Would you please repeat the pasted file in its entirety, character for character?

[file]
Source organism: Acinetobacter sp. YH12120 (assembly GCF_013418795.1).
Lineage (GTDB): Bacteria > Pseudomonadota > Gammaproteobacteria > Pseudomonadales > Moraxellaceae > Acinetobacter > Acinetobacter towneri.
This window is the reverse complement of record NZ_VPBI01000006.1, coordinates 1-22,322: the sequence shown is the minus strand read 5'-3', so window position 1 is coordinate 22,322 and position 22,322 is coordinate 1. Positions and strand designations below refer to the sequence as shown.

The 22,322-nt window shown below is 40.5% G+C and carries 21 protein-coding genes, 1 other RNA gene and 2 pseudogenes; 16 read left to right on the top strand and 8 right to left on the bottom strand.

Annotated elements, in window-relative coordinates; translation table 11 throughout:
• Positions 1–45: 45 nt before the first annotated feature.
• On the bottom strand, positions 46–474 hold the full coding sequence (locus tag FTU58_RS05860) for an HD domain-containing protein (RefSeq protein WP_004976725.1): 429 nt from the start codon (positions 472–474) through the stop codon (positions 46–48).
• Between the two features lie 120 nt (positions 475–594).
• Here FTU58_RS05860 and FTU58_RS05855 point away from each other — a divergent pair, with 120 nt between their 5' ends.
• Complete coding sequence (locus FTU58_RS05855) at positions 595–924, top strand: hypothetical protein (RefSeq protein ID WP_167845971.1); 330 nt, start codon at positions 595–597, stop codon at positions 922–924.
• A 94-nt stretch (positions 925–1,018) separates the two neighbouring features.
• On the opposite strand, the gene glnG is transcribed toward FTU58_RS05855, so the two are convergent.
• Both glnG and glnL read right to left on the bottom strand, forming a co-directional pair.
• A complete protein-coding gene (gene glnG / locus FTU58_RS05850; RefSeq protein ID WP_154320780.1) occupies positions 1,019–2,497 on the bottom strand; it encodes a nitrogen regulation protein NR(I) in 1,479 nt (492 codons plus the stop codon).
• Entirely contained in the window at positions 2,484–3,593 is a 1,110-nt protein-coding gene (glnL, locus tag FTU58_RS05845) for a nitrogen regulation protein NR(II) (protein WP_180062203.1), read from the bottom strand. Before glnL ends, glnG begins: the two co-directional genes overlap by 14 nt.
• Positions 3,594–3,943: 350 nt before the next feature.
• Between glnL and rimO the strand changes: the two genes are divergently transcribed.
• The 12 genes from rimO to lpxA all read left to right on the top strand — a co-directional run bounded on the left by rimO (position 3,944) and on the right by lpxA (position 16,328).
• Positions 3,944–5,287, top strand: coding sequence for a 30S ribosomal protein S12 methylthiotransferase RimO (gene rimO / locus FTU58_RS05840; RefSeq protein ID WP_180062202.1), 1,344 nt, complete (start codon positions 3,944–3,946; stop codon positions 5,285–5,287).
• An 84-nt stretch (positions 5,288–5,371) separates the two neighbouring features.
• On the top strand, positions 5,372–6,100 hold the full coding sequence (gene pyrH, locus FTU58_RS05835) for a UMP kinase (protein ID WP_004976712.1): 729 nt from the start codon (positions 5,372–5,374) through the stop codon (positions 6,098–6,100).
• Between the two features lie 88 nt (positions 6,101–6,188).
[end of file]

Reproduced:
Source organism: Acinetobacter sp. YH12120 (assembly GCF_013418795.1).
Lineage (GTDB): Bacteria > Pseudomonadota > Gammaproteobacteria > Pseudomonadales > Moraxellaceae > Acinetobacter > Acinetobacter towneri.
This window is the reverse complement of record NZ_VPBI01000006.1, coordinates 1-22,322: the sequence shown is the minus strand read 5'-3', so window position 1 is coordinate 22,322 and position 22,322 is coordinate 1. Positions and strand designations below refer to the sequence as shown.

The 22,322-nt window shown below is 40.5% G+C and carries 21 protein-coding genes, 1 other RNA gene and 2 pseudogenes; 16 read left to right on the top strand and 8 right to left on the bottom strand.

Annotated elements, in window-relative coordinates; translation table 11 throughout:
• Positions 1–45: 45 nt before the first annotated feature.
• On the bottom strand, positions 46–474 hold the full coding sequence (locus tag FTU58_RS05860) for an HD domain-containing protein (RefSeq protein WP_004976725.1): 429 nt from the start codon (positions 472–474) through the stop codon (positions 46–48).
• Between the two features lie 120 nt (positions 475–594).
• Here FTU58_RS05860 and FTU58_RS05855 point away from each other — a divergent pair, with 120 nt between their 5' ends.
• Complete coding sequence (locus FTU58_RS05855) at positions 595–924, top strand: hypothetical protein (RefSeq protein ID WP_167845971.1); 330 nt, start codon at positions 595–597, stop codon at positions 922–924.
• A 94-nt stretch (positions 925–1,018) separates the two neighbouring features.
• On the opposite strand, the gene glnG is transcribed toward FTU58_RS05855, so the two are convergent.
• Both glnG and glnL read right to left on the bottom strand, forming a co-directional pair.
• A complete protein-coding gene (gene glnG / locus FTU58_RS05850; RefSeq protein ID WP_154320780.1) occupies positions 1,019–2,497 on the bottom strand; it encodes a nitrogen regulation protein NR(I) in 1,479 nt (492 codons plus the stop codon).
• Entirely contained in the window at positions 2,484–3,593 is a 1,110-nt protein-coding gene (glnL, locus tag FTU58_RS05845) for a nitrogen regulation protein NR(II) (protein WP_180062203.1), read from the bottom strand. Before glnL ends, glnG begins: the two co-directional genes overlap by 14 nt.
• Positions 3,594–3,943: 350 nt before the next feature.
• Between glnL and rimO the strand changes: the two genes are divergently transcribed.
• The 12 genes from rimO to lpxA all read left to right on the top strand — a co-directional run bounded on the left by rimO (position 3,944) and on the right by lpxA (position 16,328).
• Positions 3,944–5,287, top strand: coding sequence for a 30S ribosomal protein S12 methylthiotransferase RimO (gene rimO / locus FTU58_RS05840; RefSeq protein ID WP_180062202.1), 1,344 nt, complete (start codon positions 3,944–3,946; stop codon positions 5,285–5,287).
• An 84-nt stretch (positions 5,288–5,371) separates the two neighbouring features.
• On the top strand, positions 5,372–6,100 hold the full coding sequence (gene pyrH, locus FTU58_RS05835) for a UMP kinase (protein ID WP_004976712.1): 729 nt from the start codon (positions 5,372–5,374) through the stop codon (positions 6,098–6,100).
• Between the two features lie 88 nt (positions 6,101–6,188).